LAUSD board confirms its union-occupied status

Dec. 18, 2012

By Chris Reed

When I heard that the Los Angeles Unified school board had passed a resolution barring its superintendent from seeking grants without board approval, I was 10,000 percent certain it was because John Deasy had sought funding that had strings attached related to teacher performance.


“In a move that could stem the flow of tens of millions of dollars to cash-strapped Los Angeles Unified, the school board has empowered itself to endorse — or veto — applications for grants topping $1 million.

“Members voted 4-3 last Tuesday to require the board to approve every major grant proposal before it can be submitted. The move was prompted by concerns that Superintendent John Deasy and his staff have hijacked the authority to make policy and budg”et decisions in their quest for supplemental funding.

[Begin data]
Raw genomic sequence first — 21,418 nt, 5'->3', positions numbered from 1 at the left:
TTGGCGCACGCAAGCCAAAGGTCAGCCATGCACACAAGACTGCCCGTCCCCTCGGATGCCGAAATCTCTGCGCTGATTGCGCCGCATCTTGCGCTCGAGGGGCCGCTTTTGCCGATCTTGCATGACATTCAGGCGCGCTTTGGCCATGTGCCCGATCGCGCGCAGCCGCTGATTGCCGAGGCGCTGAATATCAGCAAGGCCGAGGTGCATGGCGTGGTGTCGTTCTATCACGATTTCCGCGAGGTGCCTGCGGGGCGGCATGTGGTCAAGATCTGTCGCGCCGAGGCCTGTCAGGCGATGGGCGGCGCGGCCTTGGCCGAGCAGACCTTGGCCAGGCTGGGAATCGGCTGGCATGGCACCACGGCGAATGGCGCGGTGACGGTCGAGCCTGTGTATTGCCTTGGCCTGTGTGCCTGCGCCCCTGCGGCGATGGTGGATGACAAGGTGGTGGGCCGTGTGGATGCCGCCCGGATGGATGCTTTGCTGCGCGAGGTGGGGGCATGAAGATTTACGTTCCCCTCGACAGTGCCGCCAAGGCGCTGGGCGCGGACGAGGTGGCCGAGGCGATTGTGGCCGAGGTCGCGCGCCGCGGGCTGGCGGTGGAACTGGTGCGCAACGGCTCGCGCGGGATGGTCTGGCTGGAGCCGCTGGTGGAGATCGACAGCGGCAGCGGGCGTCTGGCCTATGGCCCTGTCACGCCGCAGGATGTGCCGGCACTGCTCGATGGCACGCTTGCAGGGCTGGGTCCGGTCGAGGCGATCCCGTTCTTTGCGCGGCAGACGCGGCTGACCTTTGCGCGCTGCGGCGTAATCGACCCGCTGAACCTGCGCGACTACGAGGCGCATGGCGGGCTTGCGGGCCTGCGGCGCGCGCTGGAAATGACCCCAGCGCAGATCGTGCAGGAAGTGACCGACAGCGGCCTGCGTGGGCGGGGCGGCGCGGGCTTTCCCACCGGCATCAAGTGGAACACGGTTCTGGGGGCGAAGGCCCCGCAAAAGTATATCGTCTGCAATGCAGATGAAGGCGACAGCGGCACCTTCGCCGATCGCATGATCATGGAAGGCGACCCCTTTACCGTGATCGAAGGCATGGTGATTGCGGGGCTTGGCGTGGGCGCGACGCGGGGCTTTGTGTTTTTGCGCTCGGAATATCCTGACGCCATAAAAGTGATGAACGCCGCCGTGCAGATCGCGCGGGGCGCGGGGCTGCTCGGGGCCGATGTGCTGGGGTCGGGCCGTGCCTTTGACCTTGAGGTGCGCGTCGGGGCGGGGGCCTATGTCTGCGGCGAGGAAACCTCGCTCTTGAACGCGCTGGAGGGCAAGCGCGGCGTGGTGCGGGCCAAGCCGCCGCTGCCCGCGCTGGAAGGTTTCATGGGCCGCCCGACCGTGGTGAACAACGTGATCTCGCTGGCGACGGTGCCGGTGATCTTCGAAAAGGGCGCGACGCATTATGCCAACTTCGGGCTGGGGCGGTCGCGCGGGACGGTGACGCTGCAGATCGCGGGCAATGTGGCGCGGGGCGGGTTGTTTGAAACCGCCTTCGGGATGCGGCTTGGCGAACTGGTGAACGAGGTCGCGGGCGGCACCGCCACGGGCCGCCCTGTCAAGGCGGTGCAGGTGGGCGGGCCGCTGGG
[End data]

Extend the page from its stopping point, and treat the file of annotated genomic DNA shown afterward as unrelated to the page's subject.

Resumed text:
“‘I’m looking for transparency, because every grant comes with strings attached,’ South Bay board member Richard Vladovic said in an interview. ‘We have been applying for grants that have strings regarding policy issues that were never discussed.’

“In introducing the resolution last Tuesday, Vladovic said he was upset about a $50 million grant the district received that stipulated the development of a merit-pay system for educators and the use of student test scores in performance evaluations — controversial issues opposed by the teachers union.”

I am baffled that the L.A. Daily News reporter brought up this angle but then ignored why it mattered. Nevertheless, the story is still incredibly telling because it shows what the California Teachers Association and the California Federation of Teachers are most worried about. We’re in the middle of the worst long-term Prop. 98 revenue funding situation in California history, yet the CTA and CFT are far more eager to protect bad teachers than to secure higher school funding.

Social justice? Not!

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